I recently toured a newly-completed hospital and asked the architect who designed it about his firm’s approach to wayfinding. He rattled off a series of textbook things they had done; a single point of entry, color/art themed elevator lobbies, views of the front entrance from the main point of arrival on every floor, color and art themes for department entry desks - in other words, not nearly enough. While I had noticed all of these elements and had no argument that they were viable wayfinding moves, I still felt disoriented in the facility. Which way to go was not intuitive and the landmarks provided were only for major destination points, like the elevators, then I was on my own. Even though I was being guided through the facility on a tour, I felt like I might have trouble if I got left behind and had to find my own way back. How much more, then would an anxious patient or family member feel disoriented?
Even brand new greenfield buildings like this one suffer from deep floor plates and hallways that snake around, departments that are organized somewhat like mazes and lots and lots of walking to get to your destination. It’s time for us to stop thinking that a few grand gestures to the idea of wayfinding are enough and start building our design around it as an infrastructure.
Many arrival points should converge at a single destination. So often, we design fantastic front doors that open into amazing lobbies, forgetting how few of patients and visitors actually arrive this way. What we think is a single point of entry in fact is not. Most are coming from a parking structure that connects to the building at a point other than the main lobby. Still more may be entering via an outpatient area or the emergency department. Especially if the floor plate has morphed over time, these points of entry can be very remote from one another. Creating a main circulation spine is important in order to link all of these entry points and help visitors to cognitively map the facility. A single concourse similar to airport arrival gates that has drop off, but more importantly proximal parking along its length and immediate access to either a department or vertical transportation (which offers immediate floor access to a department) is critical to reducing distances and getting people oriented.
Design can’t stop at the public realm. How many times have you entered a gorgeous lobby only to have your final destination be a clinic that couldn’t be more bare bones and, well, clinical in its appearance? Patients staff and family all appreciate the lobby, but what would really make a difference is to have the clinical areas where they spend the bulk of their visit have that same attention to materiality, circulation hierarchies and amenity. Just because you have arrived at the front door of your destination doesn’t mean that all wayfinding bets are off. You still have to navigate this area, and you shouldn’t need an escort to find your way back out.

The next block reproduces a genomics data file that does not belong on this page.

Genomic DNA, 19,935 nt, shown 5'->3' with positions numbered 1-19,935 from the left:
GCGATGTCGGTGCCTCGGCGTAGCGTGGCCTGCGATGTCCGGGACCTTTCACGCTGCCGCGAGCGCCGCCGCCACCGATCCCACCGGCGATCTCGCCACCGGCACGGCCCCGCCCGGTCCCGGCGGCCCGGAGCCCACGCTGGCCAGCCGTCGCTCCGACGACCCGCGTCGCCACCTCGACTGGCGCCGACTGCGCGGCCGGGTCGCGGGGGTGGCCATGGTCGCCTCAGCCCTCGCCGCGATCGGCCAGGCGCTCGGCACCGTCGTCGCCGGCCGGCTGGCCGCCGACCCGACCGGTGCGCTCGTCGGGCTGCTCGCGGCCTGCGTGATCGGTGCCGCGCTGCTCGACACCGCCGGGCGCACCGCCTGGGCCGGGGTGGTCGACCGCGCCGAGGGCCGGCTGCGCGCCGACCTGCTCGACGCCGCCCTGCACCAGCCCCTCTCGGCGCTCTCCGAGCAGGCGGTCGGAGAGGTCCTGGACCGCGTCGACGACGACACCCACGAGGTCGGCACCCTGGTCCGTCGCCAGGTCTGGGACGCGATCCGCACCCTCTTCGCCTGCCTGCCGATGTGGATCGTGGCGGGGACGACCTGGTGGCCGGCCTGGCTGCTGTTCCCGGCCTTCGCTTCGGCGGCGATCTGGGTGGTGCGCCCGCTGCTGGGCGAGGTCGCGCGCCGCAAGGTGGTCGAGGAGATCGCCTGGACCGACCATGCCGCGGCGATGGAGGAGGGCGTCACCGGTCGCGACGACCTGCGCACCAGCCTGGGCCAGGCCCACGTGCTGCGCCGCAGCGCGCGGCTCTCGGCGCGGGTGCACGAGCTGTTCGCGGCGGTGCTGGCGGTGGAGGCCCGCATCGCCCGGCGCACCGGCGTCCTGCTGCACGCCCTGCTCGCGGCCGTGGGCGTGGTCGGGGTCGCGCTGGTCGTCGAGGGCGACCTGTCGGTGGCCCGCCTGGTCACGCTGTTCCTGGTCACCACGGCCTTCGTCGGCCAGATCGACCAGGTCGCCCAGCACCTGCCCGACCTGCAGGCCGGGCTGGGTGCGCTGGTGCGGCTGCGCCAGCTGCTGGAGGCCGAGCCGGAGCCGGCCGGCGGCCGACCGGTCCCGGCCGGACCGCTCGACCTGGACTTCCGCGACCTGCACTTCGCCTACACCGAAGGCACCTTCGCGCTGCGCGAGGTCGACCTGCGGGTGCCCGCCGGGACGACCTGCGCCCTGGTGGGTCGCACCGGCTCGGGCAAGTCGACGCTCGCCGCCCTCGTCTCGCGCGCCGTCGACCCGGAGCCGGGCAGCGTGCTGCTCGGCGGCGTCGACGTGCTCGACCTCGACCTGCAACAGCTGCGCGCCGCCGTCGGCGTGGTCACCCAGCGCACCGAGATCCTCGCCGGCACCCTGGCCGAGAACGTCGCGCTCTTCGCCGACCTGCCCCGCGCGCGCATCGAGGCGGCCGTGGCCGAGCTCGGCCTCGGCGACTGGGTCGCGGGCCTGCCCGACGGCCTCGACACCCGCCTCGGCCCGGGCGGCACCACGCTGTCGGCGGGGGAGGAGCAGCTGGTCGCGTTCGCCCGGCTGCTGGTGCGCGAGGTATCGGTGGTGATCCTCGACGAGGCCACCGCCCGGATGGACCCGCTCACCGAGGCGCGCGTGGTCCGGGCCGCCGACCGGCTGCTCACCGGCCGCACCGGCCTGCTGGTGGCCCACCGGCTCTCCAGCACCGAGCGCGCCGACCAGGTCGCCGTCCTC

Getting to your destination should not be a vision quest. Especially at large institutions, the sheer amount of walking from point A to B is staggering. One institution I know of offers free parking for the first hour in their garages, which was laughable when it could take over 10 minutes just to get from your car to your final destination. At least at the airport they have people movers and those little carts. In hospitals, you have to walk. For able-bodied me, this is an annoyance, for the elderly and disabled, it’s an obstacle. For staff, it’s ridiculous- a waste of time and energy. Being in a healthcare setting should be restorative not exhausting. Think about how you organize departments, to minimize travel from one task/treatment area to another and about how you organize the facility to minimize travel times for joint clinics, and other modes/therapies. You might want to consider having more multi-purpose or procedure rooms as well as larger workrooms for staff to allow services to come to the patient at a single point of care. Healthcare institutions have to seriously factor distance into the equation and stop taking a “that’s the way it is” attitude towards expansion plans that increase travel distances or additions that create circuitous pathways.
I’ve discussed in a previous post on wayfinding that signage is no substitute for creating spaces that provide landmarks, zones, and mental cues to destination. However, these wayfinding elements alone won’t fix the problem of bad spatial sequencing or poor adjacencies. Wayfinding needs to be part of the conceptual planning of any new project, and may cause the scope of work to be tweaked to provide the most effective layout. Until we embrace this simple fact, healthcare spaces will continue to overwhelm and confuse the people who use them-an opportunity to develop responsive design that is simply lost.